Visualization of the Serratia Type VI Secretion System Reveals Unprovoked Attacks and Dynamic Assembly

Cell Rep. 2015 Sep 29;12(12):2131-42. doi: 10.1016/j.celrep.2015.08.053. Epub 2015 Sep 17.


The Type VI secretion system (T6SS) is a bacterial nanomachine that fires toxic proteins into target cells. Deployment of the T6SS represents an efficient and widespread means by which bacteria attack competitors or interact with host organisms and may be triggered by contact from an attacking neighbor cell as a defensive strategy. Here, we use the opportunist pathogen Serratia marcescens and functional fluorescent fusions of key components of the T6SS to observe different subassemblies of the machinery simultaneously and on multiple timescales in vivo. We report that the localization and dynamic behavior of each of the components examined is distinct, revealing a multi-stage and dynamic assembly process for the T6SS machinery. We also show that the T6SS can assemble and fire without needing a cell contact trigger, defining an aggressive strategy that broadens target range and suggesting that activation of the T6SS is tailored to survival in specific niches.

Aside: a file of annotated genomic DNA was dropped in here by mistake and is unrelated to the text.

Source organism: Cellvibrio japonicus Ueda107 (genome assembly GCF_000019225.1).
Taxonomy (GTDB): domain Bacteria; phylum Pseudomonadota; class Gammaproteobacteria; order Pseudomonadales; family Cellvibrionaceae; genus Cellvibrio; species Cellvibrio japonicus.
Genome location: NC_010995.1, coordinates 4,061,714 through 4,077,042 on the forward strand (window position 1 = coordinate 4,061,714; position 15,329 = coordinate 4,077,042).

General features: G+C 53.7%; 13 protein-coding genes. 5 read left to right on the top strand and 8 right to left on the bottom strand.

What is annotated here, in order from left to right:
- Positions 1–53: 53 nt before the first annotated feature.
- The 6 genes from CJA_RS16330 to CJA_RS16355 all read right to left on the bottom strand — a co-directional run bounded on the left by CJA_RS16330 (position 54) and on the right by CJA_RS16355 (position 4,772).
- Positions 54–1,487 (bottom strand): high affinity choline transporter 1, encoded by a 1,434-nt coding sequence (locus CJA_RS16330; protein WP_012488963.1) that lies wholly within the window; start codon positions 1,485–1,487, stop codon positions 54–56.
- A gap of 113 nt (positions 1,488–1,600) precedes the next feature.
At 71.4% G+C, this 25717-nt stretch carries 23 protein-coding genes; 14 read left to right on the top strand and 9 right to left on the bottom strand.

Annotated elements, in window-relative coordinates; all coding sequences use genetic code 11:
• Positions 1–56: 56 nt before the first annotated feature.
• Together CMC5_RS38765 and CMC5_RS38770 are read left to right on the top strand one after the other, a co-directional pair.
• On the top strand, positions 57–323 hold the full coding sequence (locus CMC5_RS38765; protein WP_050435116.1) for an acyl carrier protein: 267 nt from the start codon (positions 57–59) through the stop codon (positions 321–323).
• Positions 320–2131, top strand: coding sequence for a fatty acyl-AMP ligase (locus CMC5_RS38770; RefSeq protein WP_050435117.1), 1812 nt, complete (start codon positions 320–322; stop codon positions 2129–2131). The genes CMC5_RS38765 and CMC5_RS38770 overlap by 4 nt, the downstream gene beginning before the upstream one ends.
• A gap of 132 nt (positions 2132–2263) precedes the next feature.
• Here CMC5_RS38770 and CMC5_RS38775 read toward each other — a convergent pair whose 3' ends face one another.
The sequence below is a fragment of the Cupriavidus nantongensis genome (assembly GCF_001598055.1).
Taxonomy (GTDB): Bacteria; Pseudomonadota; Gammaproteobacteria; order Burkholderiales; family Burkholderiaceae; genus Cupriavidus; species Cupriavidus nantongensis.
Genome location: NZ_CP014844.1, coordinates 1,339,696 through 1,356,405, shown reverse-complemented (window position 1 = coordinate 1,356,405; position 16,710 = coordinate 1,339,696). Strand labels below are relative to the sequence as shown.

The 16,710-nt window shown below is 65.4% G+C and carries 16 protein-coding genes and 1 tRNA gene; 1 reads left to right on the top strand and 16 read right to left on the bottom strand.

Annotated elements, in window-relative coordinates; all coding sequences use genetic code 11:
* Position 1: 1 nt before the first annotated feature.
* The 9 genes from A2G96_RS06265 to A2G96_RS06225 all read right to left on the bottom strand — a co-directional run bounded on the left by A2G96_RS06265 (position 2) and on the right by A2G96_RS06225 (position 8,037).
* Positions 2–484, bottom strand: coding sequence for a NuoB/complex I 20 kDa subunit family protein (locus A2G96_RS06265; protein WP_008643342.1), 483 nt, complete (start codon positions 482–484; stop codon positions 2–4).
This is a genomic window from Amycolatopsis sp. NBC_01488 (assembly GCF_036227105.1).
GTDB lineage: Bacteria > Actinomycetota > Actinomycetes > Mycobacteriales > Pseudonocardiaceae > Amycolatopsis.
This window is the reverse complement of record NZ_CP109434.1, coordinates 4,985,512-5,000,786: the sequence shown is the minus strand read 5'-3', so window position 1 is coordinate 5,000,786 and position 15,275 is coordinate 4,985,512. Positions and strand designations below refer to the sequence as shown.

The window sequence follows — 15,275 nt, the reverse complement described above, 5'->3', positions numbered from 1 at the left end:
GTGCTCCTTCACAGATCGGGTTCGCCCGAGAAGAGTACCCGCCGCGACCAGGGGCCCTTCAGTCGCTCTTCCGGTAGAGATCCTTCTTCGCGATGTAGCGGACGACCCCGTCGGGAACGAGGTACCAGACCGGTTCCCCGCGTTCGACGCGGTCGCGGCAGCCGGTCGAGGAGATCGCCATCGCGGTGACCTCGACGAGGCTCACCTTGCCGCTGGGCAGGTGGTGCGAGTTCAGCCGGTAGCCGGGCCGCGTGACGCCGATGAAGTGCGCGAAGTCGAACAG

Publication types

  • Research Support, Non-U.S. Gov't

MeSH terms

  • Bacterial Proteins / genetics*
  • Bacterial Proteins / metabolism
  • Gene Expression Regulation, Bacterial*
  • Green Fluorescent Proteins / genetics
  • Green Fluorescent Proteins / metabolism
  • Kinetics
  • Luminescent Proteins / genetics
  • Luminescent Proteins / metabolism
  • Microscopy, Fluorescence
  • Multigene Family
  • Recombinant Fusion Proteins / genetics
  • Recombinant Fusion Proteins / metabolism
  • Serratia marcescens / genetics*
  • Serratia marcescens / metabolism
  • Serratia marcescens / ultrastructure
  • Type VI Secretion Systems / genetics*
  • Type VI Secretion Systems / metabolism
  • Type VI Secretion Systems / ultrastructure


  • Bacterial Proteins
  • Luminescent Proteins
  • Recombinant Fusion Proteins
  • Type VI Secretion Systems
  • red fluorescent protein
  • Green Fluorescent Proteins